Despite its infamy, Pac-Man was the best-selling game on the system, at 7.7 million copies sold, and ultimately a commercial success, even if it underperformed and failed to meet Atari’s fantastic expectations. Contemporary reviews were unkind. A review by The Book of Atari Software gave it a D+, criticizing its poor controls, flicker, and limited graphics. A capsule review in Software Encyclopedia rated it 4/10, stating serious-minded Atarians who demand their home versions match the quality of their coin-op cousins just may find themselves seriously disappointed.

Thursday, December 12, 2019

Game 122: Demon Attack

Imagic was the second ever third-party developer for the Atari VCS, and was composed of ex-Atari and Mattel employees. Their first of many games in 1982, and one of their biggest hits, was Demon Attack, a Galaxian-style vertical shmup. Atari sued over alleged similarities to Phoenix – another Galaxian-style vertical shmup which Atari had exclusive VCS distribution rights over, but I played Phoenix prior to this entry and didn’t see a strong resemblance apart from the broad genre format and some vaguely bird-like demons.

The manual describes what little plot Demon Attack has to offer – you are marooned on the ice planet Krybor, where legions of snarling demons from who-knows-where hover ominously. You must attack them with your Laser Cannon, or be destroyed! Of course, you’ll be destroyed anyway, but it’s the principal of dying with the highest score.

As with Atari’s own games on the system, Demon Attack has a selection of game modes, albeit a conservative 10, which is a bit less than the median multi-mode Atari game, and tiny compared to the excessive 112 in Space Invaders. The first eight are simply the full set of combinations of three settings:
  • 1 player / 2 players alternating
  • Normal shots / tracer shots
  • Normal play / advanced play

Tracer shots would be better labeled “guided shots,” and cause your in-flight projectiles to move left and right with your cannon. Your base also moves considerably faster. “Advanced play” essentially means beginning on wave 9, where demons are worth 30-120 points (the scores max out at 35-140 on wave 11).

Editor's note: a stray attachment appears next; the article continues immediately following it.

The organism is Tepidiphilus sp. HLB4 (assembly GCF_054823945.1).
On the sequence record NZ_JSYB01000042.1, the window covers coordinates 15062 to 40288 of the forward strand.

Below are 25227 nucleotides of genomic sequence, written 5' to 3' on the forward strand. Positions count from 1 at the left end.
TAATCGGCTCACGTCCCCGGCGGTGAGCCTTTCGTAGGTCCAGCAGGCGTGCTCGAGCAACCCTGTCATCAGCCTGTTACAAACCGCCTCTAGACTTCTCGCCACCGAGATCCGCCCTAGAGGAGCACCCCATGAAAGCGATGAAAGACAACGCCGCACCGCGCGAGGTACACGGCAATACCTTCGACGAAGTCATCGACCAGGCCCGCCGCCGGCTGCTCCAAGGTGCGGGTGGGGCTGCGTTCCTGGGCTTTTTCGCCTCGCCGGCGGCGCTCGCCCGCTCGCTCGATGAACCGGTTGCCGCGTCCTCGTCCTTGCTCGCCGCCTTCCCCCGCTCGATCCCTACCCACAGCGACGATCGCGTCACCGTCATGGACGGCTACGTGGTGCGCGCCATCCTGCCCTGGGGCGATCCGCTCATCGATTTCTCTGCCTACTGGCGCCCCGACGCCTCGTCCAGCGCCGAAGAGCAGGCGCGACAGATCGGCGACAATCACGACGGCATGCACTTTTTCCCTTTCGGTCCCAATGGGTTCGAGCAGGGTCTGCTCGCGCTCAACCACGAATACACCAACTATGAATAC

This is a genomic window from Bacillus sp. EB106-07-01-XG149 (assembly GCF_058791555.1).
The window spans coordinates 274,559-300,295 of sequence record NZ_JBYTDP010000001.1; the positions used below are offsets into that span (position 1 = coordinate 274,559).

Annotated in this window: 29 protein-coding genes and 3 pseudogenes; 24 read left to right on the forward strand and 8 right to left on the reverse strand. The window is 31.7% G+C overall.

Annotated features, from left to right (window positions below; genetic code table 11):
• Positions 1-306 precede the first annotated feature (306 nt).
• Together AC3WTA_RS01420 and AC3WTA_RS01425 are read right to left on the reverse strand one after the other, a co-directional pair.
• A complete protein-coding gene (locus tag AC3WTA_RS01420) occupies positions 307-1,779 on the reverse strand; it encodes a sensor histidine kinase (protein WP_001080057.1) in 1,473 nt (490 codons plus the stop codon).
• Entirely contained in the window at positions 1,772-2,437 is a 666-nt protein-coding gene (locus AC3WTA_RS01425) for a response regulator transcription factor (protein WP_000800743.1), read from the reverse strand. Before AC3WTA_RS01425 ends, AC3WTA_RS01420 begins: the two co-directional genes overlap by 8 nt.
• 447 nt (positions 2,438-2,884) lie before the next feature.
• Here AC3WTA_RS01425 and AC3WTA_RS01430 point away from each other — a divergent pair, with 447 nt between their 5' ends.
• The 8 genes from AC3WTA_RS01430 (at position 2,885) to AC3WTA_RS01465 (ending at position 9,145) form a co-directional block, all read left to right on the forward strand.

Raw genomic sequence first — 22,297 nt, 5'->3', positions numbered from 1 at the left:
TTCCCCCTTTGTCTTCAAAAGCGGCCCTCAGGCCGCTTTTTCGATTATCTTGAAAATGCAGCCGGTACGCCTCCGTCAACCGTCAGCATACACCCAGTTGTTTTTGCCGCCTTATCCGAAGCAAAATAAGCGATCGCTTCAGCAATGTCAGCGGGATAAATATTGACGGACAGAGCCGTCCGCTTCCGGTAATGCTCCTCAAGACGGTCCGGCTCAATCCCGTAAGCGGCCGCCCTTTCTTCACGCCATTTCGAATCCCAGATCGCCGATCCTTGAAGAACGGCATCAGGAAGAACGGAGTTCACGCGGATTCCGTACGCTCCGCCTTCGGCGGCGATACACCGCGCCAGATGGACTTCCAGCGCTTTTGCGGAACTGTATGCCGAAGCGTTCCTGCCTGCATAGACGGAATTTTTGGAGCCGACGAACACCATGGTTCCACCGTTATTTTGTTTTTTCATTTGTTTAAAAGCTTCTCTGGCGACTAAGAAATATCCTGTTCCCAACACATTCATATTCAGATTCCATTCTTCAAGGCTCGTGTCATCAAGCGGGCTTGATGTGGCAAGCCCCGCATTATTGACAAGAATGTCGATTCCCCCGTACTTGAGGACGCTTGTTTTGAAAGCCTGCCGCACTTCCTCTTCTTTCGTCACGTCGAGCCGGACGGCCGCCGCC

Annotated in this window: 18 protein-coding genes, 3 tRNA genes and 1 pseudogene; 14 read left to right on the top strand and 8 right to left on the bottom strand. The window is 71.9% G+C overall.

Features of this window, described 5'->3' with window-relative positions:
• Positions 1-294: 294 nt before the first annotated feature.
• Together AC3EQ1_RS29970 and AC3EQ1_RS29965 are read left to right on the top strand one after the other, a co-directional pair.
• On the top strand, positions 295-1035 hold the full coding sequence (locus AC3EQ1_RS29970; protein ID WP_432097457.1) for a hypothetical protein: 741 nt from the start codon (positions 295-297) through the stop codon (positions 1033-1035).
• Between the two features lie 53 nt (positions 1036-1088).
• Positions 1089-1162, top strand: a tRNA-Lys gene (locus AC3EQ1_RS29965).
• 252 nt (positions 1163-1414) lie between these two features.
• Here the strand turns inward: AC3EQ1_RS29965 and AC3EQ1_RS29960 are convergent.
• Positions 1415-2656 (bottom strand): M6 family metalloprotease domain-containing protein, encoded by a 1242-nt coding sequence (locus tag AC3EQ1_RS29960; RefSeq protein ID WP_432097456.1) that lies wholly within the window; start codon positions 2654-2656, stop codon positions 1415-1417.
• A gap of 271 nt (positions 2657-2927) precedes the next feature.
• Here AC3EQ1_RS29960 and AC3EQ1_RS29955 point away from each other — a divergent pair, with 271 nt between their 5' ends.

Modes 9 and 10 are a “special” co-op mode where control of the laser cannon alternates between players every four seconds. Mode 9 otherwise mirrors standard gameplay, and mode 10 features tracer shots for both players, but is incorrectly labeled “advanced play.” Nice try making a novel co-op mode, but alternating control was lame in Space Invaders, and it’s still lame here.

Difficulty switches affect how aggressively the demons fire. I preferred playing with the harder, more aggressive demon setting.

At the time, the closest point of comparison on the platform would have been Atari’s Space Invaders, but there are significant differences. Space Invaders had 36 invaders on screen at a time, which moved in a simple, uniform pattern. Demon Attack only allows up to six demons on-screen at a time, in three ranks, and only one is ever an active threat at any given moment, but they swoop around the screen, back and forth, up and down, in erratic and difficult-to-predict patterns, even pursuing the player and leading the player in their shots.

Mode 1: Demon Attack

Mode 1 is the standard game, starting with easy waves which gradually become more difficult, and with normal, unguided shots.

For the first few waves, only three demons will be on-screen at once. Two demons will never occupy the same rank, and only the demon in the lowest rank will ever fire on you. They’re pretty wide targets, but their unpredictable swooping motions make hitting them a challenge. The easiest time to hit them is also the riskiest; the vanguard demon will hold still before and during firing. If he stops directly above you, and you fire first, you’re all but guaranteed to hit, but you risk getting hit back if you can’t move out of the way fast enough, or if the fire pattern forces you into a corner. Kill the shooter, and either a new demon will spawn in its place, the demons above will descend and the next-lowest demon will become the new shooter. There will be five demon reinforcements per wave, for a total of eight demons.

It’s important to always bear in mind that only the vanguard demon is a threat. The rest are harmless targets of opportunity, though they are more difficult to hit.

Starting on the fifth wave, hitting a demon will cause it to split into two smaller ones; a feature likely cribbed from Space Invaders Part II. These pairs will always occupy the same horizontal scanline, moving up and down in perfect synchronicity, unless you kill one of them. Small demons are worth double the points.